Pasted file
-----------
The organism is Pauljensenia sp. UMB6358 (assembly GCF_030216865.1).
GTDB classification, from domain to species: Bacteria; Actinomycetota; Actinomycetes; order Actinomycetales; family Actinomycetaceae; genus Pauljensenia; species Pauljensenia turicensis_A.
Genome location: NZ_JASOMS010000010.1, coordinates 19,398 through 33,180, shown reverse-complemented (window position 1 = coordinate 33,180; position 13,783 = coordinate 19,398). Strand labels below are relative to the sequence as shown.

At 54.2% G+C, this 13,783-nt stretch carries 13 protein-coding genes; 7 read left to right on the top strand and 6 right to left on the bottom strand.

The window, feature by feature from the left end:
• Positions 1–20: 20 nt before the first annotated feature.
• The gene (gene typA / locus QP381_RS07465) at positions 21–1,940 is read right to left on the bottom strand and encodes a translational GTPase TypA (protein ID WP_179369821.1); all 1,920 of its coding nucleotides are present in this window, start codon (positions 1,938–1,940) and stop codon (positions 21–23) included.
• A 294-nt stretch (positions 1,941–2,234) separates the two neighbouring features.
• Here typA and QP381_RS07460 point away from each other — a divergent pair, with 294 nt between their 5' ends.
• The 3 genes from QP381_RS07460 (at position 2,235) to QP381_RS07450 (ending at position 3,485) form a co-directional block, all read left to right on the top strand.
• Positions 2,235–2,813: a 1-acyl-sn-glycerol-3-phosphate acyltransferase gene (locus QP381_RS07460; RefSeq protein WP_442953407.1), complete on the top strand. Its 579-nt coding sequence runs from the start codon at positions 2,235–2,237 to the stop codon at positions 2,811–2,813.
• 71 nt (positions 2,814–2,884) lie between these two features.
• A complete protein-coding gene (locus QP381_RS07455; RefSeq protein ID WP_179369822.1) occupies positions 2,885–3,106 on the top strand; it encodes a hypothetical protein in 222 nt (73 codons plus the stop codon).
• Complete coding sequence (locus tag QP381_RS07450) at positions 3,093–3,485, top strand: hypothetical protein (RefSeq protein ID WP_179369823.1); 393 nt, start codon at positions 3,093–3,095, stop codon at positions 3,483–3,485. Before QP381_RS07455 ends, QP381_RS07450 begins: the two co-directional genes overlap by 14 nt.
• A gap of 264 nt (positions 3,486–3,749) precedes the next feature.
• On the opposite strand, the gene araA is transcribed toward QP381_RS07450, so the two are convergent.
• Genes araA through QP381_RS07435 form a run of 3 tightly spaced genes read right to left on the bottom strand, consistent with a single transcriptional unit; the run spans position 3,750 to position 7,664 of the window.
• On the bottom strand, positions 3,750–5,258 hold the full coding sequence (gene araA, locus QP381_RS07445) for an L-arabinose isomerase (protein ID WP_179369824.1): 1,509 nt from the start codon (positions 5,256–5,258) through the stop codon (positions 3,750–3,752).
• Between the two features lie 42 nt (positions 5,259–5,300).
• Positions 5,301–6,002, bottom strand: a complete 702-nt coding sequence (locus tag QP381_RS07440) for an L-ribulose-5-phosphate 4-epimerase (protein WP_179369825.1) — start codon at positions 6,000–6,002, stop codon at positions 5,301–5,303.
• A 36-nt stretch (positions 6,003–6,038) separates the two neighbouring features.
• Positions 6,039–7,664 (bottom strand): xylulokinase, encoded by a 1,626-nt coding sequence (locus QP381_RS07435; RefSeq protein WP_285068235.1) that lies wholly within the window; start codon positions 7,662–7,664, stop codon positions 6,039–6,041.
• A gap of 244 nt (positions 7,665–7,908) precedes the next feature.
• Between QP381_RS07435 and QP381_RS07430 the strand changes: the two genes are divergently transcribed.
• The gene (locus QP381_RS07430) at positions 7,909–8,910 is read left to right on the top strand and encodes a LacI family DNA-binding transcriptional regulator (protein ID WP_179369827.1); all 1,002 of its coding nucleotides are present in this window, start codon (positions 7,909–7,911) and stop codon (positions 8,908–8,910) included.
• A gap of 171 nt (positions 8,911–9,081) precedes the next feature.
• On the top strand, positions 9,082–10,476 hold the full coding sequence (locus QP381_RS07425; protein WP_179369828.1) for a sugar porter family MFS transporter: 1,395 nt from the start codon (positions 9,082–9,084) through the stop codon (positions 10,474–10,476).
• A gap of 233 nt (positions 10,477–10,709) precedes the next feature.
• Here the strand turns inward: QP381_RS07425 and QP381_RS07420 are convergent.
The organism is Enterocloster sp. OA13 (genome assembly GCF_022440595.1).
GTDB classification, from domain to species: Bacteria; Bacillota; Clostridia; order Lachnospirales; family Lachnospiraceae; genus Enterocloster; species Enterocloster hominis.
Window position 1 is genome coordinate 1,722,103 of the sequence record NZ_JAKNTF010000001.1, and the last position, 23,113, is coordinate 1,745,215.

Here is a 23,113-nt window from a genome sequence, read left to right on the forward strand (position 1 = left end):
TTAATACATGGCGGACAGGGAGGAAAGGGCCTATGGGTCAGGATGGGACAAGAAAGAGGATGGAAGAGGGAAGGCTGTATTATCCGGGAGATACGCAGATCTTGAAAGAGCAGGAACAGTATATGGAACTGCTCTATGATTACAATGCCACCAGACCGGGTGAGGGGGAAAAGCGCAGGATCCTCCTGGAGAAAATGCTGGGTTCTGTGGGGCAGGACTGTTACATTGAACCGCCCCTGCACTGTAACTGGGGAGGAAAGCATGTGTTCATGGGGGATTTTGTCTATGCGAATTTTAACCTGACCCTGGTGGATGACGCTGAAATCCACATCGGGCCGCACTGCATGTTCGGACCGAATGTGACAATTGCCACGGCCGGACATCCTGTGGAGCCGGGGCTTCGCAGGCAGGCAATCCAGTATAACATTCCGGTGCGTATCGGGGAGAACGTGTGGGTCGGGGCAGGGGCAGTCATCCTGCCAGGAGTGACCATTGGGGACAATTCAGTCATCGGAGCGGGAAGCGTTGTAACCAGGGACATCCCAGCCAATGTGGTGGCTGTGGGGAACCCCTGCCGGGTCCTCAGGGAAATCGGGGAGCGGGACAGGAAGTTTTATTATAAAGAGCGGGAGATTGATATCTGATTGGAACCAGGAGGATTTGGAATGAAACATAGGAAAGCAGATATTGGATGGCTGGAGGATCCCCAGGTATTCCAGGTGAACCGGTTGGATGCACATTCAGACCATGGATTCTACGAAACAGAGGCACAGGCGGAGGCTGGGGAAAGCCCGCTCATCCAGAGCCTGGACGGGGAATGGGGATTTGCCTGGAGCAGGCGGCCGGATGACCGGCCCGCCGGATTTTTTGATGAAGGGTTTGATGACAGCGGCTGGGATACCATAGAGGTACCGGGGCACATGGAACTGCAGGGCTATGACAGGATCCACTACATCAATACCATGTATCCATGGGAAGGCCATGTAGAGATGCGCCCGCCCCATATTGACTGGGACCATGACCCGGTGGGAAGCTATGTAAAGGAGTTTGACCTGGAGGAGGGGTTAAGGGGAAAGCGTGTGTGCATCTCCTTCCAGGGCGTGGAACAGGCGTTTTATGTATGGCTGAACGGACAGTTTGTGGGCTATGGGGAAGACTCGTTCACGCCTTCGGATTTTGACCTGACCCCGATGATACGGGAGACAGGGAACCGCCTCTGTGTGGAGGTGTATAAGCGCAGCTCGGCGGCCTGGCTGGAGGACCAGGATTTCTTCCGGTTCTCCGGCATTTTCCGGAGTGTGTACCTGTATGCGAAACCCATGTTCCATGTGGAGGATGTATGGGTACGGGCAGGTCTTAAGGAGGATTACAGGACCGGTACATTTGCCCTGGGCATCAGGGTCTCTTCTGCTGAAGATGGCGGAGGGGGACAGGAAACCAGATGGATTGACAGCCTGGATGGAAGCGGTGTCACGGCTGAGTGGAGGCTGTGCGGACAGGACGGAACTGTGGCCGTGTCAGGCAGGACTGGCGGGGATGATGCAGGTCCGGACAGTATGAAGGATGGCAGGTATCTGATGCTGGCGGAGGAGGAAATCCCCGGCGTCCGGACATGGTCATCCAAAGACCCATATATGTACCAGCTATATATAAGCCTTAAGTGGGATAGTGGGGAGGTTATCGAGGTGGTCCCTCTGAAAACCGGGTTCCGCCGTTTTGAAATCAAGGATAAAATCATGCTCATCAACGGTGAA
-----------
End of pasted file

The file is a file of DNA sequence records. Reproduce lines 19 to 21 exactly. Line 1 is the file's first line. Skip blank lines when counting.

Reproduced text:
• Between the two features lie 42 nt (positions 5,259–5,300).
• Positions 5,301–6,002, bottom strand: a complete 702-nt coding sequence (locus tag QP381_RS07440) for an L-ribulose-5-phosphate 4-epimerase (protein WP_179369825.1) — start codon at positions 6,000–6,002, stop codon at positions 5,301–5,303.
• A 36-nt stretch (positions 6,003–6,038) separates the two neighbouring features.